This is the first in a series of essays on the 80th General Convention and prayer book revision that Covenant will publish in the coming weeks.
By Matthew S. C. Olver
This article’s title kept swimming in my head while I was at the 80th General Convention of the Episcopal Church (henceforth abbreviated as GC and TEC) that met in Baltimore in early July of this year. But I’ll get to that in a minute.
Another thought that kept occurring to me is that the structure of the GC embodies the vision of Alexander Hamilton and not the vision of Thomas Jefferson. My daughter is into musical theater in a big way, so hear me out. Jefferson, obviously, is something of a villain in the musical Hamilton (as is Samuel Seabury, TEC’s first bishop, but that’s another story). When it comes to the structure of the new American republic, Hamilton’s vision was essentially an elitist approach to authority that concentrates power in the hands of a few. He didn’t trust the masses. Ironically, for a church so deeply committed to a certain kind of progressive vision where the rights and needs of various marginalized groups are ostensibly lifted up and protected, it was not until I actually participated in a GC that I realized just how remarkably the structure of the church does not reflect that. Or to put it differently, for a church that often speaks about its gift to other churches of dispersed authority and the importance of having a wide variety of voices represented, our current structure does not seem to facilitate this very well.
Another reality that slowly dawned on me was how the GC, especially the House of Deputies, is much closer to the unfortunate way that many vestries operate, namely, as the rubber stamp for decisions made elsewhere and by other people. In the case of GC, those other people are the members of the various committees, task forces, and standing committees that operate between each GC. The vast majority of legislation comes from those committees and are then sent to the legislative committees which are created for each GC. The membership of the various bodies, along with the legislative committees, is determined by just two people: the Presiding Bishop and the President of the House of Deputies. Full disclosure: I’ve been appointed to several such committees during the last 17 years: the Anglican Roman Catholic Consultation in the U.S. (ARCUSA); the Task Force on Liturgical and Prayer Book Revision; and Legislative Committee 19 on Ecumenical and Interfaith Relations for the most recent GC.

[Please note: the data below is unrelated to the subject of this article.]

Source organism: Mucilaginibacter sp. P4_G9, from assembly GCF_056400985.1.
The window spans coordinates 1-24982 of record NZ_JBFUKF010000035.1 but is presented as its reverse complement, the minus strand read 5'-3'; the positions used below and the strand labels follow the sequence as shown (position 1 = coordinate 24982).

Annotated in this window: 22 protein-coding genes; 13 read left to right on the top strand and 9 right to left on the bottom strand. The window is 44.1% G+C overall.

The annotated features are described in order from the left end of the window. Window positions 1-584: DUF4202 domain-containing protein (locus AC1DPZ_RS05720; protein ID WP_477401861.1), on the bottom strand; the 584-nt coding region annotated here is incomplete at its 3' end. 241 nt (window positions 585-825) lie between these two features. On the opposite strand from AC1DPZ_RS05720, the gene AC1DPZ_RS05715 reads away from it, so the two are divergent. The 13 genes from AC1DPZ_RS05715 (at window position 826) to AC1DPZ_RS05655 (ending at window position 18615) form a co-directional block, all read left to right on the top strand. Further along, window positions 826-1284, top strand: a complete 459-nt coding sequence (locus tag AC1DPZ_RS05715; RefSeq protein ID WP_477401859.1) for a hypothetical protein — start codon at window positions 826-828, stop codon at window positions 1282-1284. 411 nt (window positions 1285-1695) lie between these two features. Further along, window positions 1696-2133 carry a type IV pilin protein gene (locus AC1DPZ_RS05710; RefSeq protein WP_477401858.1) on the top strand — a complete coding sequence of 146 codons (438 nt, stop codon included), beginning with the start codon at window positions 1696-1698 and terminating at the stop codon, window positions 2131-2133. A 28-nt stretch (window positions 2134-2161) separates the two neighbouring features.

Again, for a church so ostensibly committed to a progressive vision where the rights and needs of various marginalized groups are lifted up and protected, it’s probably time that we begin to speak honestly about how elite the GC actually is. It’s no different in American politics. Most people who become politicians are not “average” or representative. They need to have an unusually high level of motivation to engage in complicated bureaucratic maneuverings and a willingness to educate oneself about the minutia of parliamentary procedure and law. They need the sort of job or socioeconomic level that can allow them to be away from work and family for such a long period of time. The same is true for those who will have significant influence in TEC and at GC, which turns out to be one of the largest parliamentary bodies in the world. This fact is just one of the many indicators that radical reform is needed to GC and the structure of the church more broadly. It has been a long time since politicians and the American public actually cared what the Episcopal Church says on this or that issue that concerns the public good. The relationship between the enormity of our bureaucracy and our ever-shrinking size membership is not just crass but should be a cause of shame. We must address this.